This website for history teachers consists of sets of lesson plans for U.S. and world history that are centered around primary source documents. Generally, each lesson begins with an introduction to build student background knowledge about a particular era and topic. This is done by having students watch a brief film clip, view a powerpoint presentation (powerpoints are included) or listening to a brief lecture. Two pairs of primary source documents are then presented. For each document there is a set of questions for students to work on. Also, there is a very clear introduction to the lesson plans with recommendations about use, as well as comments by users (presumably other history teachers) about the materials. All materials are free—while the site requires a “sign up to download,” all materials can actually be viewed and printed by clicking on “quick view.”
In addition to the lesson plans centered around specific times and issues, there is a section entitled “historian thinking matters” which contains lessons that are generalizable to any kind of history teaching and provide a model for teachers as to how to approach the teaching of history. For instance, one lesson, entitled “lunchroom fight,” directs students to consider different eyewitness accounts of the same event. In another, autobiography, students are asked to write the story of their birth, then consider the information that was included and not included. These lessons provide a model for thinking like a historian.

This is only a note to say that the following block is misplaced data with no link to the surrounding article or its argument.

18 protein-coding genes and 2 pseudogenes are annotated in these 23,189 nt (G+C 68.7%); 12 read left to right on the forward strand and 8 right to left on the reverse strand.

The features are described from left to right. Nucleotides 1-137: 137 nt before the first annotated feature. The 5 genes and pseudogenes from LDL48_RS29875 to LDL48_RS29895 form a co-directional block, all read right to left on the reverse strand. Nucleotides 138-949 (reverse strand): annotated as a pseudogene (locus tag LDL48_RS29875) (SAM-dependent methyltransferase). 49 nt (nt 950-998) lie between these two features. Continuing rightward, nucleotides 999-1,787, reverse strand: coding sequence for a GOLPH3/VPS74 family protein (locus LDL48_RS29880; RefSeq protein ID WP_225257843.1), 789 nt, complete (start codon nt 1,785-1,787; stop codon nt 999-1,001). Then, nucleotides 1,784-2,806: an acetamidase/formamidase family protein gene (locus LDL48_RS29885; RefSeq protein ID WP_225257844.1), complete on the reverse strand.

The site is appropriate for building teacher background knowledge, as a source of primary source documents for particular eras/issues, and as a model for lesson plans. Some lesson plans can also be used as is, although in most cases I would suggest modifying the lessons so as to provide students with more background knowledge upfront. The Common Core Standards place an emphasis on using primary sources to learn history, and primary sources also figure on the TASC, so using primary sources to teach is a good idea. In general, these lessons do not provide students with a lot of support in terms of literacy strategies for difficult texts, so I would recommend building up to one of the lessons over one or two class periods.
One lesson I would definitely use is the one on the Stamp Act. If students have been studying this era for two or three class sessions, they would certainly have context for the two documents used, which give the perspective of the British as well as the “patriots.”